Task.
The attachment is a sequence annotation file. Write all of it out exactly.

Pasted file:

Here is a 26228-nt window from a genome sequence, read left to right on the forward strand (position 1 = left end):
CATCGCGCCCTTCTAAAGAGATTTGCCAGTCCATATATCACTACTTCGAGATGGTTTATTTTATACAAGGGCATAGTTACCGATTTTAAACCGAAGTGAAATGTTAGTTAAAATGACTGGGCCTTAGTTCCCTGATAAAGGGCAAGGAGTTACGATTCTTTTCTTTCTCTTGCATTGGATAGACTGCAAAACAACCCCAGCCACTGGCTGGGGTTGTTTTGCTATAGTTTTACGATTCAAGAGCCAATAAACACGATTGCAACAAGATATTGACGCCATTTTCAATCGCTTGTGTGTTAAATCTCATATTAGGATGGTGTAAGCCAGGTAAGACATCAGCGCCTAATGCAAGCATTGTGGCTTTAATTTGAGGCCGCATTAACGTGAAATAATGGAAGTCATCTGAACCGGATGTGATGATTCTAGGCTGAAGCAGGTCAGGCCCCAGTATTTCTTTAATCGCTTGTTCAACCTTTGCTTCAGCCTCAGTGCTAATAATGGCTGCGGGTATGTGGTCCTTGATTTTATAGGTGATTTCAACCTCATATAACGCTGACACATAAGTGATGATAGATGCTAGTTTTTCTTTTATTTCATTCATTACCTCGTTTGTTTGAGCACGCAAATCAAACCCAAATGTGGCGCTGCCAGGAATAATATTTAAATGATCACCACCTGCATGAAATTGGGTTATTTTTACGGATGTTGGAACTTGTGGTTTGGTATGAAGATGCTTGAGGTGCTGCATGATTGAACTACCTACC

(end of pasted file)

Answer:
Here is a 26228-nt window from a genome sequence, read left to right on the forward strand (position 1 = left end):
CATCGCGCCCTTCTAAAGAGATTTGCCAGTCCATATATCACTACTTCGAGATGGTTTATTTTATACAAGGGCATAGTTACCGATTTTAAACCGAAGTGAAATGTTAGTTAAAATGACTGGGCCTTAGTTCCCTGATAAAGGGCAAGGAGTTACGATTCTTTTCTTTCTCTTGCATTGGATAGACTGCAAAACAACCCCAGCCACTGGCTGGGGTTGTTTTGCTATAGTTTTACGATTCAAGAGCCAATAAACACGATTGCAACAAGATATTGACGCCATTTTCAATCGCTTGTGTGTTAAATCTCATATTAGGATGGTGTAAGCCAGGTAAGACATCAGCGCCTAATGCAAGCATTGTGGCTTTAATTTGAGGCCGCATTAACGTGAAATAATGGAAGTCATCTGAACCGGATGTGATGATTCTAGGCTGAAGCAGGTCAGGCCCCAGTATTTCTTTAATCGCTTGTTCAACCTTTGCTTCAGCCTCAGTGCTAATAATGGCTGCGGGTATGTGGTCCTTGATTTTATAGGTGATTTCAACCTCATATAACGCTGACACATAAGTGATGATAGATGCTAGTTTTTCTTTTATTTCATTCATTACCTCGTTTGTTTGAGCACGCAAATCAAACCCAAATGTGGCGCTGCCAGGAATAATATTTAAATGATCACCACCTGCATGAAATTGGGTTATTTTTACGGATGTTGGAACTTGTGGTTTGGTATGAAGATGCTTGAGGTGCTGCATGATTGAACTACCTACC